We recently celebrated our daughters first birthday and with a few mums there and mothers to be we had a chat about back pain (as often it seems to happen as a physio). It turns out that each of the women in the group had back pain and half had some since their children were born. Their question was is this normal?
My first response is "what is normal?" and then my second reply was "maybe not normal but very common" (which is what I think they were getting at. Studies tell us that back painof some sort during pregnancy happens in about 50% of women so if you are expecting a child and have back pain you are certainly not alone.
So what causes it?
To answer this we usually break it down into three main types.Pelvis pain in the first trimesterIn the first 3 months there hasnt been much weight gain and no large changes that would place additional mechanical stress on the lower back. However there are hormonal changes (the hormone relaxin is usually blamed) which has been associated with changes in the tension of ligaments around the pelvis and lower back. Particularly if it is pain around the pelvis, pain in the first trimester could be due to these changes.Lower back painPain a bit higher upin the back in the second or third trimesters is usually associated with either ongoing changes from the pelvis (that may may have started due to hormonal changes) or mechanical changes such as weight gain, postural changes, shifting in the centre of gravity and weakening and fatigue of the abdominal muscles due to being stretched. All these can place a larger load on parts of the spine and lead to pain.So what can you do about your pregnancy related low back pain?Well the first step is trying to understand the cause and where the pain is to devise an effective strategy. Based on this there are a number of things that work.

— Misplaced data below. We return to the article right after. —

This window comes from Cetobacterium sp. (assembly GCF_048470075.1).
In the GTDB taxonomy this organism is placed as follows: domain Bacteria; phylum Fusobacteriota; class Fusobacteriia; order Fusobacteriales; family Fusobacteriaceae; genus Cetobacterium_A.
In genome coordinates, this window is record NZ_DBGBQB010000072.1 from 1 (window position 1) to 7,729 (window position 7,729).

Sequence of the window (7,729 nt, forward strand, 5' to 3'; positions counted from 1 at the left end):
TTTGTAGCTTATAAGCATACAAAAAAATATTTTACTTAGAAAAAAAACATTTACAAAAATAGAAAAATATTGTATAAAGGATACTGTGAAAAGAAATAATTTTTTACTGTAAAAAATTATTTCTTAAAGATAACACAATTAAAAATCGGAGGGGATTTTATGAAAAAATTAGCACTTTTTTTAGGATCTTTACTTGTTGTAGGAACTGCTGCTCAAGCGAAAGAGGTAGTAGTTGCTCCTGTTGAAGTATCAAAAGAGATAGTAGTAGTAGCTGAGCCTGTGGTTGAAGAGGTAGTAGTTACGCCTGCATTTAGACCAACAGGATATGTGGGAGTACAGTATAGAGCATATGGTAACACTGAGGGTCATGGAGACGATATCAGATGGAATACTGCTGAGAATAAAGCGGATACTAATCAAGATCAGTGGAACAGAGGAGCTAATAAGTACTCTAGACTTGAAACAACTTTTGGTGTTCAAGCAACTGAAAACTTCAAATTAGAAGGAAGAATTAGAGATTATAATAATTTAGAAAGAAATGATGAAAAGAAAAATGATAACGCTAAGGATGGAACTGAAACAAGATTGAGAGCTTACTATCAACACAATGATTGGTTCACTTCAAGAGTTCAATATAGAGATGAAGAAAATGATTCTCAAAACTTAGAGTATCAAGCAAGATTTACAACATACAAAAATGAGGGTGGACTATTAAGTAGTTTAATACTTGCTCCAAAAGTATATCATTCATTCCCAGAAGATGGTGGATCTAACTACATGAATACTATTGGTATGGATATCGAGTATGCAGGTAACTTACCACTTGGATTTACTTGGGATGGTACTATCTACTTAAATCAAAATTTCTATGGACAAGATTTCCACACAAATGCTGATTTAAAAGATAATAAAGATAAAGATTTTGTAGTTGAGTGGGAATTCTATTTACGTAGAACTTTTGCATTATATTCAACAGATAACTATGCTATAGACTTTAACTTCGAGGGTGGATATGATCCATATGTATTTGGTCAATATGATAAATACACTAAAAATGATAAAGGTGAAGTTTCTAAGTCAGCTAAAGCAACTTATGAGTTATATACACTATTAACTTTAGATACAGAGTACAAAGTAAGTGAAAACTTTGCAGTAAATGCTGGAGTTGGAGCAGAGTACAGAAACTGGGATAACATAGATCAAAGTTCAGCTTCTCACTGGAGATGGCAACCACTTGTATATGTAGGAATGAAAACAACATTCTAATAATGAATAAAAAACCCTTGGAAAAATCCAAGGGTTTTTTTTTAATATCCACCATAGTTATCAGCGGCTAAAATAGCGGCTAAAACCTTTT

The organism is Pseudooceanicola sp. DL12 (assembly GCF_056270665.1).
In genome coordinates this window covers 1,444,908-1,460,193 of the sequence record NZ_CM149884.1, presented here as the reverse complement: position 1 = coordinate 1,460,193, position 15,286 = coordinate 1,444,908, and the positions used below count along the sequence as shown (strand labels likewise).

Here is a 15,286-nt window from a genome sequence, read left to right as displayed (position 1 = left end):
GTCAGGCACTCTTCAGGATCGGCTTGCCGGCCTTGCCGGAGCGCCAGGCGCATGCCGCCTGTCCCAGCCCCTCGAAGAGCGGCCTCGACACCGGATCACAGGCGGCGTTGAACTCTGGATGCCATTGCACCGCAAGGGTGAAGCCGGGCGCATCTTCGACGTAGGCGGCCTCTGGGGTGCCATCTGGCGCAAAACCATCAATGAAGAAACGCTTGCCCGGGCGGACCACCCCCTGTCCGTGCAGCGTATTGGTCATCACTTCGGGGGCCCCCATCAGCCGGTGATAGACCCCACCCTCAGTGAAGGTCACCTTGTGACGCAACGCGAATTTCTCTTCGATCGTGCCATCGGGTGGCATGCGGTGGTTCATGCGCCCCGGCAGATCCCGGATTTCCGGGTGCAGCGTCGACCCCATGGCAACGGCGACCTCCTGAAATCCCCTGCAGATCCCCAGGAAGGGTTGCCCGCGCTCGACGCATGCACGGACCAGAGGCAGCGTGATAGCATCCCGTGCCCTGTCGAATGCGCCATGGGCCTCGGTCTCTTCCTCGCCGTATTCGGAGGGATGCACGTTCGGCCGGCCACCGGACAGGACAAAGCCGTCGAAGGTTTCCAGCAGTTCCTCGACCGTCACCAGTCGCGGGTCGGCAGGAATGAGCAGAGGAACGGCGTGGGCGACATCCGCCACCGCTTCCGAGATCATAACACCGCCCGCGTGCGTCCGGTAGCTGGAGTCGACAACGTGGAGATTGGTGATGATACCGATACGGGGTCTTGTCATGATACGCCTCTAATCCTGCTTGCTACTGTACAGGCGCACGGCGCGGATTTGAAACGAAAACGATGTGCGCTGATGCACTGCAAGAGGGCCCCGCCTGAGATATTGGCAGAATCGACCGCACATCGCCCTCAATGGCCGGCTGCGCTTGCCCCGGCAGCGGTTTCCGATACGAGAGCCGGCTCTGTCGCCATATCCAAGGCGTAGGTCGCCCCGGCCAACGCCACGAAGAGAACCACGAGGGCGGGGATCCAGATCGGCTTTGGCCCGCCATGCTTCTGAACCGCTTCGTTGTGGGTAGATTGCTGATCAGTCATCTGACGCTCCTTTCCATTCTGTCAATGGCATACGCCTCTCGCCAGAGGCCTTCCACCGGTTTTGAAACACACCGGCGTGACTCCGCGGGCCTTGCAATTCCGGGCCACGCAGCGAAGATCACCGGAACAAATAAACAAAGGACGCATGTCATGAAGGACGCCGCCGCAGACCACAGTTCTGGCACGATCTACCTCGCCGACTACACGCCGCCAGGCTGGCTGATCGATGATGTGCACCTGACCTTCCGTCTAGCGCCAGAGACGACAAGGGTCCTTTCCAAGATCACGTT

All in all back pain is common but treatment can work to reduce and manage lower back pain in most women during pregnancy and beyond.
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